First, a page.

Wednesday, September 30, 2015

As Chimney Sweepers Come To Dust by Alan Bradley

To read my reviews of the other books in this series, click here: The Sweetness at the Bottom of the Pie, The Weed That Strings the Hangman's Bag, A Red Herring Without Mustard, I Am Half-Sick of Shadows, Speaking from Among the Bones, and The Dead In Their Vaulted Arches.

 As Chimney Sweepers Come to Dust (Flavia de Luce, #7)

Title:  As Chimney Sweepers Come To Dust (Flavia de Luce Mystery #7)
Author: Alan Bradley
Reviewer: Karen
Genre: Adult Mystery
Rating: Love
Alerts/Warnings: Dead Body
Premise: "Youthful chemist and aspiring detective Flavia de Luce once again brings her knowledge of poisons and her indefatigable spirit to solve dastardly crimes -- but this time, she leaves behind her beloved English countryside, and takes her sleuthing prowess to the unexpectedly unsavory world of Canadian boarding schools!"-- Provided by publisher.
Opinions: I love this series.  I was so concerned that the last book but might have been the last one in the series, so I was thrilled to see the release of another one. It reads and feels like an Agatha Christie series, but with a tweenager heroine. Flavia is brilliant, spunky, slightly rebellious, and I love to see the world from her perspective.  This book shows what happens when you take Flavia out of her comfort zone, shipped across the Atlantic and put up in her mother's old boarding school in Toronto.  Flavia is used to being the odd duck in her family, now she's trying to come out of her mother's dead shadow to prove to herself who she wants to be in her world. When I skeleton comes crashing down from her bedroom fireplace her first night in the refurbished old church turned all girls' school at least that feels somewhat familiar to her. However, she must decide to follow her nature and unravel the mystery of the dead body and missing classmates or try to fit in with the crowd and not make waves.  It was a fascinating turn of events, plus it leaves hope for future additional Flavia de Luce novels, which just makes me happy.  So if you like murder mysteries then you should read this whole series.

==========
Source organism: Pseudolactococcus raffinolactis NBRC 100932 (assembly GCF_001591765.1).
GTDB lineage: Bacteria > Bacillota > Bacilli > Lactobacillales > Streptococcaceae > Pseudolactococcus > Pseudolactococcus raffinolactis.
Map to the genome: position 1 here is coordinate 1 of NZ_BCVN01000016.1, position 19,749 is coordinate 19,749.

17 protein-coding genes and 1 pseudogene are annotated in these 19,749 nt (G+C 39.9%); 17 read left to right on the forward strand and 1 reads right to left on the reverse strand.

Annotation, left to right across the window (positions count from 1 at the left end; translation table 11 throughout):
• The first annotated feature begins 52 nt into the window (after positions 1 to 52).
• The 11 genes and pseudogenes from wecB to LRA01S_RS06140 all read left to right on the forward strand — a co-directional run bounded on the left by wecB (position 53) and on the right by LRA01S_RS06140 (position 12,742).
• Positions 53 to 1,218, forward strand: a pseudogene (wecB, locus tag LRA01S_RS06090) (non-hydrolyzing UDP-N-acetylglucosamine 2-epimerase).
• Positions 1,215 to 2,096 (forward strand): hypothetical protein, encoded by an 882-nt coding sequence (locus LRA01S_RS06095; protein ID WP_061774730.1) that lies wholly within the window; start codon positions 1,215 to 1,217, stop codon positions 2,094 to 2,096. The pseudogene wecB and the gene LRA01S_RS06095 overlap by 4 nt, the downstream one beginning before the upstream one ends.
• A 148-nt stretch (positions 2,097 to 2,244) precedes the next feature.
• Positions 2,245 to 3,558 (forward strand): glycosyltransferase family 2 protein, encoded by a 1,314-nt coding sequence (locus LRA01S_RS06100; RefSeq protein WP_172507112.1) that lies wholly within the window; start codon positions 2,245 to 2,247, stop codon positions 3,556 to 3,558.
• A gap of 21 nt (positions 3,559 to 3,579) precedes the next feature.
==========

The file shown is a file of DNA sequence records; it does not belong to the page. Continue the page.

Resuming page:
Friday, August 21, 2015

Spelled by Betsy Schow

There is a reason this publisher is printing this book for the third time in the two and a half months since it was first released. It's that great.


Title: Spelled
Author: Betsy Schow
Reviewer: Karen
Genre: YA Fiction (Children's Classics Mash-up)
Rating: FABULOUS!!!!
Alerts/Warnings: None
Premise: "Fairy Tale Survival Rule #32: If you find yourself at the mercy of a wicked witch, sing a romantic ballad and wait for your Prince Charming to save the day.

Yeah, no thanks. Dorthea is completely princed out. Sure being the crown princess of Emerald has its perks—like Glenda Original ball gowns and Hans Christian Louboutin heels. But a forced marriage to the brooding prince Kato is so not what Dorthea had in mind for her enchanted future.

Talk about unhappily ever after.

Trying to fix her prince problem by wishing on a (cursed) star royally backfires, leaving the kingdom in chaos and her parents stuck in some place called "Kansas." Now it's up to Dorthea and her pixed off prince to find the mysterious Wizard of Oz and undo the curse...before it releases the wickedest witch of all and spells The End for the world of Story" (

Opinions: I was so excited to get this book as Betsy is a friend of mine. I was able to see this book flourish and grow and I couldn't wait to read it in its final iteration. As soon as it came out I ran home and started reading it out loud to my husband. By the end of the first few chapters he said, "You're loving this aren't you?"  Well, yeah.  But I wasn't sure if he was. My husband is a huge fan of the original Frank L. Baum's Wizard of Oz--he's even read the series to our daughter since she was about two. So I stopped reading it out loud to him after a few nights because I didn't think he was into it.  Then we went to a doctor's appointment together and he caught me reading it to myself. "Isn't that the one we're supposed to be reading together?" he asked.  Busted. We read the rest of it together and he thoroughly enjoyed it. I laughed. I cried.....I nearly snorted soda out my get the picture.